Your assignment is to implement eager-merge binomial heaps as described in class. You are provided with three files:
BinomHeapTest.java: This file contains the main class BinomHeapTest that is loaded when the interpreter starts up. It calls your binomial heap code.
EmptyHeapException.java: This file contains the definition of an exception that you will throw if a caller tries to find or delete the minimum element of an empty heap.
BinomHeap.java: This is the file you will modify. This file contains two classes: BinomTree, a (private) class whose instances are nodes of a binomial tree; and BinomHeap, a public class containing a number of public and private methods that implement eager-merge binomial heaps. The public methods are:
You must supply the missing code that implements eager-merge binomial heaps as described in class. The code should be implemented in a way that gives the amortized times as described in class. The only file that you should need to change is BinomHeap.java, and maybe also BinomHeapTest.java if you want to test out your code. We will be doing the same thing with a more extensive version of BinomHeapTest.java.
We have supplied the link procedure in the BinomTree class for linking two binomial trees of equal rank in such a way as to maintain heap order. If you wish to link trees t1 and t2 of rank i, just call t1.link(t2) and the new tree of rank i+1 is returned. The order of the trees doesn't matter; that is, calling t1.link(t2) has the same effect as calling t2.link(t1).
Instead of using a linked list of binomial trees as described in CLR, your BinomHeap should use an array as described in class. If h is a BinomHeap, then h.heap is an array of binomial trees. Each binomial tree is an instance of the class BinomTree. There is at most one tree of each rank i (recall rank = number of children). If there is a tree of rank i, then it is found at location i in the array h.heap. If there is no tree of rank i in h, then h.heap[i] is null. The value of h.largestRank gives the rank of the tree of greatest rank in the heap.
The children of any node in a binomial tree should be arranged in a singly linked list in order of strictly decreasing rank. However, you don't have to worry about sorting the list by rank, since the list will always be sorted naturally because of the way the linking is done.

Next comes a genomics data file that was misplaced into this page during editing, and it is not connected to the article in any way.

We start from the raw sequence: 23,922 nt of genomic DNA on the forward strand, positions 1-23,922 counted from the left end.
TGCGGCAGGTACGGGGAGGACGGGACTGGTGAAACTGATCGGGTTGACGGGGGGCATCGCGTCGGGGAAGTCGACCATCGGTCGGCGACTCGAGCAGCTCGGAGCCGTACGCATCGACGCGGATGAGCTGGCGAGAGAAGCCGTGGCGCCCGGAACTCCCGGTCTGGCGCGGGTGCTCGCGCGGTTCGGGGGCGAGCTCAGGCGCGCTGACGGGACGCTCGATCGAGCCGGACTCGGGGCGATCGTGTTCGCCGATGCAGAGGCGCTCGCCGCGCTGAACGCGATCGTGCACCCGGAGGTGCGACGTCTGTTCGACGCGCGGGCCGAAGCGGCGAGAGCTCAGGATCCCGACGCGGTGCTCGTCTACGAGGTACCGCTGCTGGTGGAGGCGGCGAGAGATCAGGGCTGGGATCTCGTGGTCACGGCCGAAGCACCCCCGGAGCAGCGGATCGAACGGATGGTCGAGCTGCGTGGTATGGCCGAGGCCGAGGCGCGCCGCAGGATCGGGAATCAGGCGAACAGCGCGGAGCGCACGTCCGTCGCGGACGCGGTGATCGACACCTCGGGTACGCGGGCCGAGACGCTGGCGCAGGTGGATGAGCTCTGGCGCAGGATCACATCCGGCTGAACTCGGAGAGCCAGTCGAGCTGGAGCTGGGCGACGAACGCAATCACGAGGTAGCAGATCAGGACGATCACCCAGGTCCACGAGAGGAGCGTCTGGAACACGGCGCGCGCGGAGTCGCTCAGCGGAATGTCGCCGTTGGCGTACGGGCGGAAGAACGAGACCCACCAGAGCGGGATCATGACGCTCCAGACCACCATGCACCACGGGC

All of the routines except merge and deleteMin are very easy. A user must create a new heap by calling the public method makeHeap. The user cannot call the constructor BinomHeap directly, since the constructor is private and cannot be accessed from outside the BinomHeap package. Note the package declarations at the top of each file; since the test program is in a different package, it cannot access the private methods of the BinomHeap package. The interface to your code is exclusively through the public methods.
To implement deleteMin, you should find the tree t containing the minimum data element (this should always be pointed to by min), create a new heap h1 from its children by calling the constructor BinomHeap(BinomTree b) with the list of children of t, remove t from h, then merge h1 into h by calling h.merge(h1). Don't forget that you have to update min and maybe largestRank. Also don't forget to handle the case of an empty heap.
The most difficult by far is merge. A call of the form h1.merge(h2) should merge h2 and h1, modifying h1 to be the new heap. You should implement the binary-addition-with-carry technique. Make sure you handle the degenerate cases where one of the two heaps is empty or where the user tries to merge a heap with itself, i.e. h.merge(h). Don't forget to update min and largestRank.
Clean, concise, elegant code. Lots of comments. At every step, tell us what you are doing and why. We are particularly interested in seeing your treatment of the merge function, which will require considerable ingenuity. Get started early!
See the MS Developer Studio handout and Programming Assignment 1 for basic information on how to set up your project. Your program should be compiled as a console application as with Programming Assignment 1.
You should submit your project online in the CSUGLab; instructions below. We will be using a test program that will exercise all the functionality that we have asked you to implement, including error handling. In addition, we would like you to pass in a printout of your new version of BinomHeap.java in class as usual.
For electronic submission, we have created a personal handin directory \\goose\courses\cs410-fall99\proj2\<login-id>, where <login-id> is your CSUGLab login identifier. Please check as soon as possible that this directory exists and that you can save files there.
When you are ready to submit, copy all the files in your project directory to your handin directory. Please copy your entire project, including all executables, .class files, source files, and project (.vjp, .sln) files into your handin directory.
If you are working with a partner, you only need to submit once, and you may submit it in either partner's handin directory. Please make sure both your names and Cornell IDs are returned by the names function.
The deadline for electronic submission is Tuesday, October 5, 7pm. At that time the permissions on the handin directory will change and you will not be able to access it. You may modify or replace files in your handin directory before the deadline as often as you wish.
Please contact email@example.com if you encounter problems.